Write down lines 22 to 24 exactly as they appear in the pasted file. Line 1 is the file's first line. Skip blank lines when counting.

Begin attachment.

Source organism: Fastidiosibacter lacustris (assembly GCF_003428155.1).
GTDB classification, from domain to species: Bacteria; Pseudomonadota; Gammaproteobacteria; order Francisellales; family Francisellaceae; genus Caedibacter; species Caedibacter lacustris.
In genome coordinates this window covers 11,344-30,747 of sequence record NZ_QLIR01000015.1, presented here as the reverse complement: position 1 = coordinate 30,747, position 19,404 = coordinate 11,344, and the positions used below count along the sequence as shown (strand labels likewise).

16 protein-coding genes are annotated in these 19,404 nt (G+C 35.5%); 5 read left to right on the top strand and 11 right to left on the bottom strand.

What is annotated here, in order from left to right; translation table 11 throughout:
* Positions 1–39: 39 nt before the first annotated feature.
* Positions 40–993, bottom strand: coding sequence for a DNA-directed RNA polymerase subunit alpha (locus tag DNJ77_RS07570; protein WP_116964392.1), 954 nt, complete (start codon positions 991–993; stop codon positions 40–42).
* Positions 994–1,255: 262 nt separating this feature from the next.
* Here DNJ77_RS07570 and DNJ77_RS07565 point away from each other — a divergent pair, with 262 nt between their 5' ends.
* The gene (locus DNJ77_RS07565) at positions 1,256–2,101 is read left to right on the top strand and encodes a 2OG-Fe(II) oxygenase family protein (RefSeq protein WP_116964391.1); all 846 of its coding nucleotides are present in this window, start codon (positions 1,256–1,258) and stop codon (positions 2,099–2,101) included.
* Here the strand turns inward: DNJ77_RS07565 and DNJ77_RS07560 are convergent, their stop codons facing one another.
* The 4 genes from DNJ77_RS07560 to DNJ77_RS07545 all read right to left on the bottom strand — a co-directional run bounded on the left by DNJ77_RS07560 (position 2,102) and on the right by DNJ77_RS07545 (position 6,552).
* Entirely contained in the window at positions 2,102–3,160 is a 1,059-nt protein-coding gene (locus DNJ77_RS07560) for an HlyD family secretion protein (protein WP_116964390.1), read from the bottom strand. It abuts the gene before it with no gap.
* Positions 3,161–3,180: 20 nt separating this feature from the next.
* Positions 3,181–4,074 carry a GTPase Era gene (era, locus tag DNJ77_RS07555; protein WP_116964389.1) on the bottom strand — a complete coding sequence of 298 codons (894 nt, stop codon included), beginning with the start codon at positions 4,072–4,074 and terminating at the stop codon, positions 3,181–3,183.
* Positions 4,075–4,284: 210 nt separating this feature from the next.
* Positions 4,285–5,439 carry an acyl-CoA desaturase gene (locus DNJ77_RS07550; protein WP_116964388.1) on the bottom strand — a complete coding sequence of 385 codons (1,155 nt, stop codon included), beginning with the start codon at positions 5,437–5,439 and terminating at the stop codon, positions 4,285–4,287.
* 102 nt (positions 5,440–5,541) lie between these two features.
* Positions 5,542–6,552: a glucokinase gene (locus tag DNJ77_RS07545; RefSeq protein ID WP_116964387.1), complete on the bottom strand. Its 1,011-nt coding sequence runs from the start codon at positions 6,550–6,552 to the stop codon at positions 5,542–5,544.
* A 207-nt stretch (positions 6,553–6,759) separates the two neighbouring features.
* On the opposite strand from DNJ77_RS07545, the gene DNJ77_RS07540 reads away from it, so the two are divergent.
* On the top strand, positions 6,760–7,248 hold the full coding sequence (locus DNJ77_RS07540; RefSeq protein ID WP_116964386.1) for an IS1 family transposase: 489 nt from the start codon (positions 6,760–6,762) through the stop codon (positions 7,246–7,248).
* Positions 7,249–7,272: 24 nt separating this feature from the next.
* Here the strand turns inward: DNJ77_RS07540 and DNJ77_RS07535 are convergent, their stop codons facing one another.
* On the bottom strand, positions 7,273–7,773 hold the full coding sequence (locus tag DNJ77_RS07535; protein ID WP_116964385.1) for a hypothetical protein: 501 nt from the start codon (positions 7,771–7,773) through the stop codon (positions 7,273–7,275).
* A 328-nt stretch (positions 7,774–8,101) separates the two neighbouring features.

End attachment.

* On the top strand, positions 6,760–7,248 hold the full coding sequence (locus DNJ77_RS07540; RefSeq protein ID WP_116964386.1) for an IS1 family transposase: 489 nt from the start codon (positions 6,760–6,762) through the stop codon (positions 7,246–7,248).
* Positions 7,249–7,272: 24 nt separating this feature from the next.
* Here the strand turns inward: DNJ77_RS07540 and DNJ77_RS07535 are convergent, their stop codons facing one another.